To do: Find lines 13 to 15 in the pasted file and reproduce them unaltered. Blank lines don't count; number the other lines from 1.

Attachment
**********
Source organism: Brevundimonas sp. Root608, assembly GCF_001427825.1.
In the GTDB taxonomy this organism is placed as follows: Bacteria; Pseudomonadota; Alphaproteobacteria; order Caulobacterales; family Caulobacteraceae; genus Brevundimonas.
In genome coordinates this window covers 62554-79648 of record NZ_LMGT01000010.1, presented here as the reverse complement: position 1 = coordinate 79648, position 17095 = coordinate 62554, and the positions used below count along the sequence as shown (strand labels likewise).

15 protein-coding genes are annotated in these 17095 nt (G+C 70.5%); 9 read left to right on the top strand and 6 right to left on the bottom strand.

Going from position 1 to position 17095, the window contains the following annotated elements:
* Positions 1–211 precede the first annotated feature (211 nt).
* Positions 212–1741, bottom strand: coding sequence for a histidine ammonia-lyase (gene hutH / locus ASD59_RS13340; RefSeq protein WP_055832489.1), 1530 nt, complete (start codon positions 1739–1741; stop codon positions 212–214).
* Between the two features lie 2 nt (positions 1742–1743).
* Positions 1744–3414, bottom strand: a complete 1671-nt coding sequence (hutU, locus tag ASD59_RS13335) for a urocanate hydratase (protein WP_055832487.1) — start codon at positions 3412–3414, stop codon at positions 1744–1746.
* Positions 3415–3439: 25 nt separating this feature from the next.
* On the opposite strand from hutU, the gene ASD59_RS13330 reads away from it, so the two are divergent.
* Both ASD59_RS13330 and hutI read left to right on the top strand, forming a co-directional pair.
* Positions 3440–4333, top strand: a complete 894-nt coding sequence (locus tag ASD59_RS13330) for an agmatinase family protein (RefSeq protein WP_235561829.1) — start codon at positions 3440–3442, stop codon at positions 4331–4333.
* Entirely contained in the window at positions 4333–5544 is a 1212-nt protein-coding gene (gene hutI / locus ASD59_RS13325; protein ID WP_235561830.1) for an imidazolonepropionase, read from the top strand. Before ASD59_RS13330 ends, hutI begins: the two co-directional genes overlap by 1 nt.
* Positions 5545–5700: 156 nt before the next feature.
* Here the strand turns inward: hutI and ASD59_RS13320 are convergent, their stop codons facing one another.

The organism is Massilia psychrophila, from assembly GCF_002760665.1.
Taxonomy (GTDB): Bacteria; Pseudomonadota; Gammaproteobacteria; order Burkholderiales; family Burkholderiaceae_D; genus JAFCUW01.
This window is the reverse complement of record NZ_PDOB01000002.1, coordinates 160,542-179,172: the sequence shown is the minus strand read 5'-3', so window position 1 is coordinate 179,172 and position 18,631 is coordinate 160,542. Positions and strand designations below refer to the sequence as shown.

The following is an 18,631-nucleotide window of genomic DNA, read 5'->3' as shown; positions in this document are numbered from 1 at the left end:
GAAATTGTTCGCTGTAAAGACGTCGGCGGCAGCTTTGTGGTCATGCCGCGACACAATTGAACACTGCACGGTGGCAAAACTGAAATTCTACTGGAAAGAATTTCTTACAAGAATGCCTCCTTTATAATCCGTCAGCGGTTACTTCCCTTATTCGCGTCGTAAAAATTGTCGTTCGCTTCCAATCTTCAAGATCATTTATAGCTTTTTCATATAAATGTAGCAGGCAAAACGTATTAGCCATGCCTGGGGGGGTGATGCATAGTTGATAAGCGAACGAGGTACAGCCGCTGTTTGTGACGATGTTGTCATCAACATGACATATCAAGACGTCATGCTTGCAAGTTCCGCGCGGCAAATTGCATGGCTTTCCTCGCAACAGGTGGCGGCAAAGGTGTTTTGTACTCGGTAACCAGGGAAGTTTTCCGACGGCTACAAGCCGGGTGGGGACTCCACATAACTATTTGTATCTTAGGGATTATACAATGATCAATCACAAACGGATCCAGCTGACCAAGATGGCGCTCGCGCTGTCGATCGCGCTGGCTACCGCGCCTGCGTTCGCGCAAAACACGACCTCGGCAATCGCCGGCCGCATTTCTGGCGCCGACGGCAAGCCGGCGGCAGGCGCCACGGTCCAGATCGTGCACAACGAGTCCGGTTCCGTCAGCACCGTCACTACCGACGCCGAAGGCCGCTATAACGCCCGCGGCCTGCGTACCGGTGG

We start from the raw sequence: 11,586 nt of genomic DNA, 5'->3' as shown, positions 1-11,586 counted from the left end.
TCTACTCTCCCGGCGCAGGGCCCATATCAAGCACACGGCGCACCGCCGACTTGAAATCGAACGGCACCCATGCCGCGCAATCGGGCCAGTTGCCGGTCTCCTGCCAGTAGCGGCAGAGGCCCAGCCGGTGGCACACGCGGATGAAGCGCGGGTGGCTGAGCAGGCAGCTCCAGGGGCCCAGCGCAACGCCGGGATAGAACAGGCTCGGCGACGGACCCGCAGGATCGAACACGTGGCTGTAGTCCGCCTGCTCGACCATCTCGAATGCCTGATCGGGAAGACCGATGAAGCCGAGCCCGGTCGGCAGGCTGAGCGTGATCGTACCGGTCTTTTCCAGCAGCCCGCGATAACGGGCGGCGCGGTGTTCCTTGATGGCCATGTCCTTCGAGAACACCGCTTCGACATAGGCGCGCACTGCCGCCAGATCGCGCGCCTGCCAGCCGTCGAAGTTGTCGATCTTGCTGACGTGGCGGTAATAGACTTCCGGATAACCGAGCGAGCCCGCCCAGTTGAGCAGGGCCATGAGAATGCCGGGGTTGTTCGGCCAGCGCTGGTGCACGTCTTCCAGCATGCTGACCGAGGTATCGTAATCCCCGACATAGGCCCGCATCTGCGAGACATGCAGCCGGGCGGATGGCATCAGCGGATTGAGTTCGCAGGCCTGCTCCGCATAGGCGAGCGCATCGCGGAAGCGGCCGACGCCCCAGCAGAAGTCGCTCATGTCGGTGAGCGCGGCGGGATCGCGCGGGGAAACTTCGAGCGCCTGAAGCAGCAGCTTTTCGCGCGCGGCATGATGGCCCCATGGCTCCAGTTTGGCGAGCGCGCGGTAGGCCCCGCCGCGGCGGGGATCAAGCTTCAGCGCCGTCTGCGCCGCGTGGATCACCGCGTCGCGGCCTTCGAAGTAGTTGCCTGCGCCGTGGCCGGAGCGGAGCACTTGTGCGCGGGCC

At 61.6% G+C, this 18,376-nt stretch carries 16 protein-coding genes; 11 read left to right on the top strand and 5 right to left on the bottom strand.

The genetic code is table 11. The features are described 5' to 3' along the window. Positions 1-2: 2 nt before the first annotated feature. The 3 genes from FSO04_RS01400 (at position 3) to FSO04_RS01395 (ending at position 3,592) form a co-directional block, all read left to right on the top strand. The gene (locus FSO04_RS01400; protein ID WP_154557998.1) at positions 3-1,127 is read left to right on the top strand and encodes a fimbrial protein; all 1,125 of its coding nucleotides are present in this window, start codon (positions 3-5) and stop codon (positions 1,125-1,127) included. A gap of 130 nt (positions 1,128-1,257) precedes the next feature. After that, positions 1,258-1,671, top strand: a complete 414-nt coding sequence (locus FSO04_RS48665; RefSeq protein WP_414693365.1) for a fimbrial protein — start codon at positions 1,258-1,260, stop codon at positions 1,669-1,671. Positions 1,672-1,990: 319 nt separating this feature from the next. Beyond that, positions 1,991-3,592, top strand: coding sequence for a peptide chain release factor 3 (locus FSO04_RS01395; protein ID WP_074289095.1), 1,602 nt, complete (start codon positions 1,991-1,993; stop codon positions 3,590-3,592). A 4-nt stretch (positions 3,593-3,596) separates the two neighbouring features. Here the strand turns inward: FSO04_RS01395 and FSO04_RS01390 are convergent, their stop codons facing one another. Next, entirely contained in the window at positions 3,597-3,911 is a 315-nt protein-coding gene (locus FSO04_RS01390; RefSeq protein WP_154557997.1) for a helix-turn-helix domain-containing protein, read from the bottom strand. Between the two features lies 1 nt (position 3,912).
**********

* Positions 3440–4333, top strand: a complete 894-nt coding sequence (locus tag ASD59_RS13330) for an agmatinase family protein (RefSeq protein WP_235561829.1) — start codon at positions 3440–3442, stop codon at positions 4331–4333.
* Entirely contained in the window at positions 4333–5544 is a 1212-nt protein-coding gene (gene hutI / locus ASD59_RS13325; protein ID WP_235561830.1) for an imidazolonepropionase, read from the top strand. Before ASD59_RS13330 ends, hutI begins: the two co-directional genes overlap by 1 nt.
* Positions 5545–5700: 156 nt before the next feature.